$2 Million Anglo-Saxon Coin Hoard Discovered in Lenborough, Buckinghamshire
A hoard of around 5,200 Anglo-Saxon coins was discovered in the English village of Lenborough, Buckinghamshire.
According to the BBC, the coins are thought to be worth up to £1.3 million ($1.98 million).
The British Museum said it was “The largest Anglo Saxon coin hoard found since the Treasure Act began” in 1996. The legislation stipulates that finders of treasure are obligated to report their discovery.
The coins were unearthed in a protective lead container, and included silver pennies and two cut half pennies depicting the heads of the Kings Æthelred II (who ruled from 978 to 1016) and Cnut (in power from1016 to 1035).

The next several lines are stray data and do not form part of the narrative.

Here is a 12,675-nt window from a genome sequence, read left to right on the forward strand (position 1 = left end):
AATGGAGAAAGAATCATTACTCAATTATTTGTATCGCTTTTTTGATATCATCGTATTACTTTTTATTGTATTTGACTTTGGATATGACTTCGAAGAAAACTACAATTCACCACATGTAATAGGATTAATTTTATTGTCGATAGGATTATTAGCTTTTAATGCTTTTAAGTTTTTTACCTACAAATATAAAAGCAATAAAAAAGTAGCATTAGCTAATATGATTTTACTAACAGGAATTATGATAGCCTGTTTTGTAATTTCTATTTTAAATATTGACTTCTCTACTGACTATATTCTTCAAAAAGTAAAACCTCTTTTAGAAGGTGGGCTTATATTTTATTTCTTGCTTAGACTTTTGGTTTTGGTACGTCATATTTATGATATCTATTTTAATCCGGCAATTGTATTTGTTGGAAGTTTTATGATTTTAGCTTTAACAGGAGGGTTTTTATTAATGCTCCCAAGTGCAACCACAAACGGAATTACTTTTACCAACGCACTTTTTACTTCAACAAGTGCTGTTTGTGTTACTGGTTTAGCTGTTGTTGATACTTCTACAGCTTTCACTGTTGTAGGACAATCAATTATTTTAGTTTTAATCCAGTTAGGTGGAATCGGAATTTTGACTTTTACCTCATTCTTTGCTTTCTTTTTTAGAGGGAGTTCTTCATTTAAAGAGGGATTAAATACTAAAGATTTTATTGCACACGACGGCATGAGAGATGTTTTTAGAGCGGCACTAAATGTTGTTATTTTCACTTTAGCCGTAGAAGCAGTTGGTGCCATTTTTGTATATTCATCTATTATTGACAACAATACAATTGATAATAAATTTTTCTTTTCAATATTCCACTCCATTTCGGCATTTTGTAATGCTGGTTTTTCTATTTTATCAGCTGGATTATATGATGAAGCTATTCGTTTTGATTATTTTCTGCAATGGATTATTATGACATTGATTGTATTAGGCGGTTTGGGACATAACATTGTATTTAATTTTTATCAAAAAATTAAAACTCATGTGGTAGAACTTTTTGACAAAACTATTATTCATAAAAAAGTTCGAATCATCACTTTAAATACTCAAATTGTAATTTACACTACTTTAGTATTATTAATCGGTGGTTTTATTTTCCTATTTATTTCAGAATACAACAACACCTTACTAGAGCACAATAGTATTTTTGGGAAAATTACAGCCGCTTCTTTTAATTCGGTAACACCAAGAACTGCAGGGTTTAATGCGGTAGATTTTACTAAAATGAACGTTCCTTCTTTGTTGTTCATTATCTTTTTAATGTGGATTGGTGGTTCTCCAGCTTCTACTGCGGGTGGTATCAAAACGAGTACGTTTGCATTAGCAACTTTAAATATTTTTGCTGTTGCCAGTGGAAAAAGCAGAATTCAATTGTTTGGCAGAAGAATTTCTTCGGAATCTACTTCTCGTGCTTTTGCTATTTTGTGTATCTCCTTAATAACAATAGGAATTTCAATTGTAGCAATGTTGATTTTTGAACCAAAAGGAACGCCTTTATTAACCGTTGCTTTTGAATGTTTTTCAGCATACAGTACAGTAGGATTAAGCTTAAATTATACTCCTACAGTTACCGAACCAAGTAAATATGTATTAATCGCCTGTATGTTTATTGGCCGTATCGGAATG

Analyses by experts at the British Museum show that the coins were buried towards the end of Cnut’s reign in 1035.
“When I saw the first few coins I was really excited because I knew I had found a hoard,” Paul Coleman, who made the discovery, said in a statement. “The excitement grew and grew as the size and importance of the find became apparent.”
The chairman of Buckinghamshire Museum Trustees, Bob Sutcliffe, was delighted by the discovery. “This is an incredible find for Buckinghamshire, and a unique opportunity for us to learn more about the origins of Buckinghamshire in Anglo-Saxon times,” he said. “Someone in the now tiny village of Lenborough had stashed a massive amount of money, almost 1,000 years ago, and we want to know who, and why!”
The coins went on display at the British Museum earlier this week.
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